Michael Dugher argues that, with betting reform reportedly imminent, problem gambling treatment should focus on those who need it most.
In an interview with The Times this week, the Betting and Gaming Council (BGC) Chief Executive stated that a blanket approach to player protection is not the way forward.
The Gambling Act review White Paper is apparently due soon, with Gambling Minister Paul Scully MP outlining the overhaul as a remaining priority of the DCMS after his appointment last month.
A number of protection measures have been mentioned as potential outcomes of the review, including affordability checks, while drastic changes to marketing such as a reduction or gradual phase-out of sports sponsorship deals could be introduced.
In Dugher’s viewpoint, the fact that the UK’s problem gambling rate has fallen from 0.4% to 0.3% suggests that wide-ranging measures will do more harm than good.
“You’ve got to set this in some kind of perspective. In terms of how you target help, it should be very much aimed at the 0.3%,” he explained to The Times.
“It seems fairly obvious that government should be using technology to focus on the 0.3%. Online, in particular, you can do that because you can identify through the technology what the operators call these so-called markers of harm, such as when a punter suddenly starts gambling more than they usually do or betting at unusual times of the day.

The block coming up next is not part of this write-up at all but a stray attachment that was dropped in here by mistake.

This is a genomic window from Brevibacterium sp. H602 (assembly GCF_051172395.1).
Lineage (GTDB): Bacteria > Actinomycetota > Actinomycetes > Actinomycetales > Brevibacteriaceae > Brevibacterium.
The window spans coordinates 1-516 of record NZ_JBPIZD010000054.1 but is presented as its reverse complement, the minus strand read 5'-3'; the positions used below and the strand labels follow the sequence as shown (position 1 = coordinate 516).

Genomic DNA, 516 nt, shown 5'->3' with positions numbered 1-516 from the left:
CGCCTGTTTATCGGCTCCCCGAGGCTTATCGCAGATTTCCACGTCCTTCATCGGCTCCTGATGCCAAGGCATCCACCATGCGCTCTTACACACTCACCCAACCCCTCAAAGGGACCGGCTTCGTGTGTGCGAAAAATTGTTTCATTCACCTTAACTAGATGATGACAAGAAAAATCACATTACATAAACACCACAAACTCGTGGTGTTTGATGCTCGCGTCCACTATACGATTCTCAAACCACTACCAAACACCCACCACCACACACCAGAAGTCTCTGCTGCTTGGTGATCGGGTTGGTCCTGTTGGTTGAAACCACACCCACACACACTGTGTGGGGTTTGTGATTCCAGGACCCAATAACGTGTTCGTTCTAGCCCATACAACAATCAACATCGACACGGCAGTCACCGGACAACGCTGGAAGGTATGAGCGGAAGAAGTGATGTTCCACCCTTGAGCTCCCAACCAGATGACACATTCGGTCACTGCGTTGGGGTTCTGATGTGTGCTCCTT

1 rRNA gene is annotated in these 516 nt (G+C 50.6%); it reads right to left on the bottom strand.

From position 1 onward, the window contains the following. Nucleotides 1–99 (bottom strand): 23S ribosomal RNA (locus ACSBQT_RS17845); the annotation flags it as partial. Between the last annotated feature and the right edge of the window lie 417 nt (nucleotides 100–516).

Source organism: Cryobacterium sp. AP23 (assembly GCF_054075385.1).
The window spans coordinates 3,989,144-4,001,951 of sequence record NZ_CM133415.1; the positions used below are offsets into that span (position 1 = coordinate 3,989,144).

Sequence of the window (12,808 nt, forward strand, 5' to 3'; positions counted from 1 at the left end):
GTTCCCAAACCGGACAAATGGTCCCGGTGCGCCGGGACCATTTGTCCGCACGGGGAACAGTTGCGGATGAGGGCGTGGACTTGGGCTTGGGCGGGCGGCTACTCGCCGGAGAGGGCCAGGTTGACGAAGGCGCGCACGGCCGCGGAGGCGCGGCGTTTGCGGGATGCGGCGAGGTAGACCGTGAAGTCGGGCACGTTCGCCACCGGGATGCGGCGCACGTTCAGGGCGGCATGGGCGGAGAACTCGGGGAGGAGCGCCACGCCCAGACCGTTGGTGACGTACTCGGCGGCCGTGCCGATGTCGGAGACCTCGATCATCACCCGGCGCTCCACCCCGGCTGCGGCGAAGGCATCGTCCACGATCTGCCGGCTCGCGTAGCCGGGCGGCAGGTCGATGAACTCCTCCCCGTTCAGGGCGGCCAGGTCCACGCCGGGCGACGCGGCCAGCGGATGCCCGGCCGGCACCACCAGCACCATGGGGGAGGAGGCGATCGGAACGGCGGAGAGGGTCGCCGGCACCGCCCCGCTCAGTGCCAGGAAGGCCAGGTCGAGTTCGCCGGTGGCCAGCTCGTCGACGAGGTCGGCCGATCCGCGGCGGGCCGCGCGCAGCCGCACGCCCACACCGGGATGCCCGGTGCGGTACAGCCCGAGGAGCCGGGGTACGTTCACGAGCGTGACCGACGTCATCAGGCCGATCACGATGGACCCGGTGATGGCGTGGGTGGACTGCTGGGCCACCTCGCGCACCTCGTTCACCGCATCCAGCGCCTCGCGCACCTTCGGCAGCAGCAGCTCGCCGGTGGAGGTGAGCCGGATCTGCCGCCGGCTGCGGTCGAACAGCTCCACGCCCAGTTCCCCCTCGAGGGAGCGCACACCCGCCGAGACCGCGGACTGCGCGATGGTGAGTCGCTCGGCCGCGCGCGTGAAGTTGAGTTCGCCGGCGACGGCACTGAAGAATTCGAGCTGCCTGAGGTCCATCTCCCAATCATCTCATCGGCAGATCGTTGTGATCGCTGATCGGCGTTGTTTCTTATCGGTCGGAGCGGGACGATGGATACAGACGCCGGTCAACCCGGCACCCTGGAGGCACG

“So they can target problem gamblers and those who are most vulnerable and leave everybody else alone.”
Artificial intelligence technology in particular has often been highlighted as holding great potential for gambling harm identification and subsequent interactions.
In an interview with SBC News, EPIC Risk Management’s Director of Safer Gambling Dan Spencer discussed the consultancy’s partnership with Mindway AI, highlighting the use of AI to sift through large numbers of customers for those most at risk.
Whilst speaking to The Times, Dugher also reiterated his argument that blanket affordability checks could lead to bettors turning away from regulated operators and towards a ‘black market’.
The BGC has often cited opinion polls and surveys to support its arguments, for example, last month the trade association pointed to a study which showed that 70% of bettors would not allow operators to conduct affordability checks.
“The key is it’s got to be genuinely non-intrusive,” Dugher added in the recent interview. “The moment you ask for documents – bank statements, payslips – overwhelmingly they desert you and never come back.
“And anyone with a mobile phone can access an unregulated, unlicensed website who’ll take their money and won’t be bothering with safer gambling messages or asking them whether they’re 18 or any of that stuff.”
Dugher maintains that the imposition of such checks will push customers towards illegal operators, which do not offer the same player protections as the regulated offering.
This would then have an impact on problem gambling and player safety, as well as affecting the licenced betting and gaming industry’s £4.2bn annual economic contribution in taxation and job provision, he asserts.
As it stands, the outcomes of the Gambling Act review are still uncertain after over two years of deliberation, although the long-touted ban on sports betting sponsorships has been watered down according to some reports.
It has been indicated, however, that operators should brace themselves for some big changes to the way they conduct business, as PM Rishi Suank sets out to ‘to fix the catastrophe of online gambling’.